Understanding Software Developers’ Coping Responses to Negative Online Reviews: An Abstract
In a pre-social media time, a company’s online reputation was shaped to a large extent by business-to-customer communication via corporate websites. In the wake of Web 2.0 and social media, however, consumers are able to participate in the reputation creation process by writing reviews on online reputation systems (ORS) (King et al. 2014; Serra and Salvi 2014), which are large-scaled Internet platforms that collect, distribute, and aggregate feedback about products, services, or companies (Dellarocas 2003). The vast majority of extant studies focusses on ORS, which provides consumer reviews of products and services (e.g., Pavlou and Dimoka 2006; Gauri et al. 2008). Largely neglected, however, are reviews by and for employees. Employees are an important stakeholder group for reputation management (Helm 2012; Schaarschmidt 2016), and a subcategory of ORS called online company valuation platforms, on which current or former employees can evaluate their employer, is becoming increasingly popular. However, it should be emphasized that reviews on company valuation platforms also reach (other) current employees of the organization. This fact, which is widely neglected by extant research, appears to be crucial, as these reviews often offer opinions and experiences that are withheld in daily work life and could severely influence employees’ perceptions of their job, their coworkers, and the entire organization. We assume that employees’ coping responses and turnover intentions are especially affected. In particular, negative online reviews by colleagues may cause stress among the workforce, which, in the worst case, may lead to employee turnover followed by hiring costs for the company.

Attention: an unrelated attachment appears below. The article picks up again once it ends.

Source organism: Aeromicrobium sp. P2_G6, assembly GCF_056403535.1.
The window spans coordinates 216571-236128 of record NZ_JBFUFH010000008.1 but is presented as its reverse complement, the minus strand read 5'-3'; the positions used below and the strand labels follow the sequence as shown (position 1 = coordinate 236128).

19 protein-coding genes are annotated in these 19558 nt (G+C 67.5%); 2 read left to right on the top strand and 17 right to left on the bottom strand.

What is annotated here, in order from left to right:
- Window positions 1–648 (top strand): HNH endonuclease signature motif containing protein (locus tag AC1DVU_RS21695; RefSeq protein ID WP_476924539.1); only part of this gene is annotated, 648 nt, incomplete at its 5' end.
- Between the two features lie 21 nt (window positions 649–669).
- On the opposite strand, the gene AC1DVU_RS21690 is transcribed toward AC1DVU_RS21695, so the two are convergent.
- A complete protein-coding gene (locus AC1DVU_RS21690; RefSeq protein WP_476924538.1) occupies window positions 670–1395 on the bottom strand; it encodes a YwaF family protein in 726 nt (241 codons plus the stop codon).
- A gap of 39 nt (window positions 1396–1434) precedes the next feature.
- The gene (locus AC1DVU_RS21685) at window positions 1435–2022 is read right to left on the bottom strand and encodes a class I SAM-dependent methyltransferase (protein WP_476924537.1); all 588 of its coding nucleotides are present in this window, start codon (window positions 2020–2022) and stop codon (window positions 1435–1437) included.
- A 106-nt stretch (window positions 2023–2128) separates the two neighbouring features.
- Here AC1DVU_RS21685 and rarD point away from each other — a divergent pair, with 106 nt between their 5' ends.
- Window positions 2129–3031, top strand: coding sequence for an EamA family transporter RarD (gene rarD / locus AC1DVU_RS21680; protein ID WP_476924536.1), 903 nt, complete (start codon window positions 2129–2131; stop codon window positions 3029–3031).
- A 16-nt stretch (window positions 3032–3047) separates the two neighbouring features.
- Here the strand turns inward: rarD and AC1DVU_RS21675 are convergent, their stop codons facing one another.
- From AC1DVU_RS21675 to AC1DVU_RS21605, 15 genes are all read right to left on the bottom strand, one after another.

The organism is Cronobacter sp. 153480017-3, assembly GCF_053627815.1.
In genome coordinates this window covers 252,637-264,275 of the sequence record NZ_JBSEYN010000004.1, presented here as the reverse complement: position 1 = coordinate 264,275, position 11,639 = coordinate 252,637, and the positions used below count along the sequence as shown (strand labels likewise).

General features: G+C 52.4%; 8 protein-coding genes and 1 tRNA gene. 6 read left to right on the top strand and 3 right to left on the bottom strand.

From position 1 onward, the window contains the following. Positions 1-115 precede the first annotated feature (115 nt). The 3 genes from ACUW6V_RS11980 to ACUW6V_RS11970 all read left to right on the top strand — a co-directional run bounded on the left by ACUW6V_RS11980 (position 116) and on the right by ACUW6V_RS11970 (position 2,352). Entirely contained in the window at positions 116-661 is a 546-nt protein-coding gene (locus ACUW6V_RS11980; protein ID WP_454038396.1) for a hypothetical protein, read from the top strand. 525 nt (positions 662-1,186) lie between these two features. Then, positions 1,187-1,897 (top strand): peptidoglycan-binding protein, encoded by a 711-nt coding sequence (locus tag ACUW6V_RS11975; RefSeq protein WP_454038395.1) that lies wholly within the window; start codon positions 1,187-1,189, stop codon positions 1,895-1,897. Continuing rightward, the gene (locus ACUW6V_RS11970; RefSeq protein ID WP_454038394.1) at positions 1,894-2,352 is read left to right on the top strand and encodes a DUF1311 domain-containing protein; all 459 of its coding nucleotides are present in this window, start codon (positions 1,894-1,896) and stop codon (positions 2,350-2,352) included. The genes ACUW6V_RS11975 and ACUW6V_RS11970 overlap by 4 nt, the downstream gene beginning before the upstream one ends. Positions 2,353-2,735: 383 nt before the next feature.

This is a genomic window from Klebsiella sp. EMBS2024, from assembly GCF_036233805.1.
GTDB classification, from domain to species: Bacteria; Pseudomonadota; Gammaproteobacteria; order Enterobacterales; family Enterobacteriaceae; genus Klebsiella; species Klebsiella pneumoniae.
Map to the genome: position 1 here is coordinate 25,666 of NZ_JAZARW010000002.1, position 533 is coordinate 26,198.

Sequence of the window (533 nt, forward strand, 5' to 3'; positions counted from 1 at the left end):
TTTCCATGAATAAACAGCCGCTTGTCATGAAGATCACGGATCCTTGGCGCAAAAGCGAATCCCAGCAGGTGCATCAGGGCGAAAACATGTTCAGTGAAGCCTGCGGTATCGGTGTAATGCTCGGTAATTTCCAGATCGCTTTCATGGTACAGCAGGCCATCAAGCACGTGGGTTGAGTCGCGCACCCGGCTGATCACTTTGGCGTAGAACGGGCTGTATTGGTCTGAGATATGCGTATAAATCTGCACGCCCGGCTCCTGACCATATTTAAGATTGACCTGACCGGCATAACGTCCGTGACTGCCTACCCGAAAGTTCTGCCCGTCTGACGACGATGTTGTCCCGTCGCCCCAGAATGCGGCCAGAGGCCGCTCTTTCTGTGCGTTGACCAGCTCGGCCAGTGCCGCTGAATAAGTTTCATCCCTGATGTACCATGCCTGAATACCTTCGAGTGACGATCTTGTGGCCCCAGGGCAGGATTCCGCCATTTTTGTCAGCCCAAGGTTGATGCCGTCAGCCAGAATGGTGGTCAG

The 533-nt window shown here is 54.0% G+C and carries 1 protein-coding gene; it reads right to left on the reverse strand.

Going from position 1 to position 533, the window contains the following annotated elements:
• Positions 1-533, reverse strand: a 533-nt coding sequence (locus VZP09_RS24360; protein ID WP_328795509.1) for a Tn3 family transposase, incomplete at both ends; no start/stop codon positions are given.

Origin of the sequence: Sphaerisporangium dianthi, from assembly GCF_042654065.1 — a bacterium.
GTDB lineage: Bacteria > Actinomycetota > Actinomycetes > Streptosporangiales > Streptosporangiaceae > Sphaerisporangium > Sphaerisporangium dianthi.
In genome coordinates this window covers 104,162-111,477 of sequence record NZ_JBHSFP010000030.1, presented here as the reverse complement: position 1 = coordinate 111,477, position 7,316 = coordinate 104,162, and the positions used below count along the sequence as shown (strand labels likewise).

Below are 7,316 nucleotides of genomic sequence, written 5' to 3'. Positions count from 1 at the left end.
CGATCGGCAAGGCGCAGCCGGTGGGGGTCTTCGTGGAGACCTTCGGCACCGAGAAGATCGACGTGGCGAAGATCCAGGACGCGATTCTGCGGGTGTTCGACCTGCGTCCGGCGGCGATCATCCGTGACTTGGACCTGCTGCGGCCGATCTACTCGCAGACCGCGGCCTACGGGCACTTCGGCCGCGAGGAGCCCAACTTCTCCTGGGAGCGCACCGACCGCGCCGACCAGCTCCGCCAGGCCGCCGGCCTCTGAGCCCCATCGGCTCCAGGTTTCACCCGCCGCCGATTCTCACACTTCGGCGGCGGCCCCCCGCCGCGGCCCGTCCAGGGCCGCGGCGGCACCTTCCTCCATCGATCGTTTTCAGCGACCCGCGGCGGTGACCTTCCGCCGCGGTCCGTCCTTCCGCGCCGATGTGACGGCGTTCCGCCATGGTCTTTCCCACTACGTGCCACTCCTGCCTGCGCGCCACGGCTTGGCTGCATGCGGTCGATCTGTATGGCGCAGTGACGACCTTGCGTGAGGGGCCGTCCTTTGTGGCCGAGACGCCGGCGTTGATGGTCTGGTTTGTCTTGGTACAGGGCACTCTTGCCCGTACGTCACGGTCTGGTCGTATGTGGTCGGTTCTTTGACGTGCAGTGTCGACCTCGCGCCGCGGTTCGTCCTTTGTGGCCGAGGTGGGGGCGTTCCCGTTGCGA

This study proposes a research model studying the impact of negative company reviews on employees’ coping strategies and turnover intentions. We draw on the transactional model of stress and coping (Folkman 1984) and the moral disengagement theory (Bandura et al. 1996) to develop our hypotheses. The research is based on a survey of 74 software developers. The results revealed that negative company reviews affect employees’ moral disengagement and turnover intentions. In sum, this study makes several contributions. First, as a theoretical contribution, we provide an adoptable framework that combines the transactional model of stress and coping with moral disengagement theory to explain individuals’ coping responses. Second, we provide evidence that negative company reviews affect employees’ coping responses and turnover intentions. Third, we show how companies can constructively handle negative reviews by employees and thus reduce turnover intentions.
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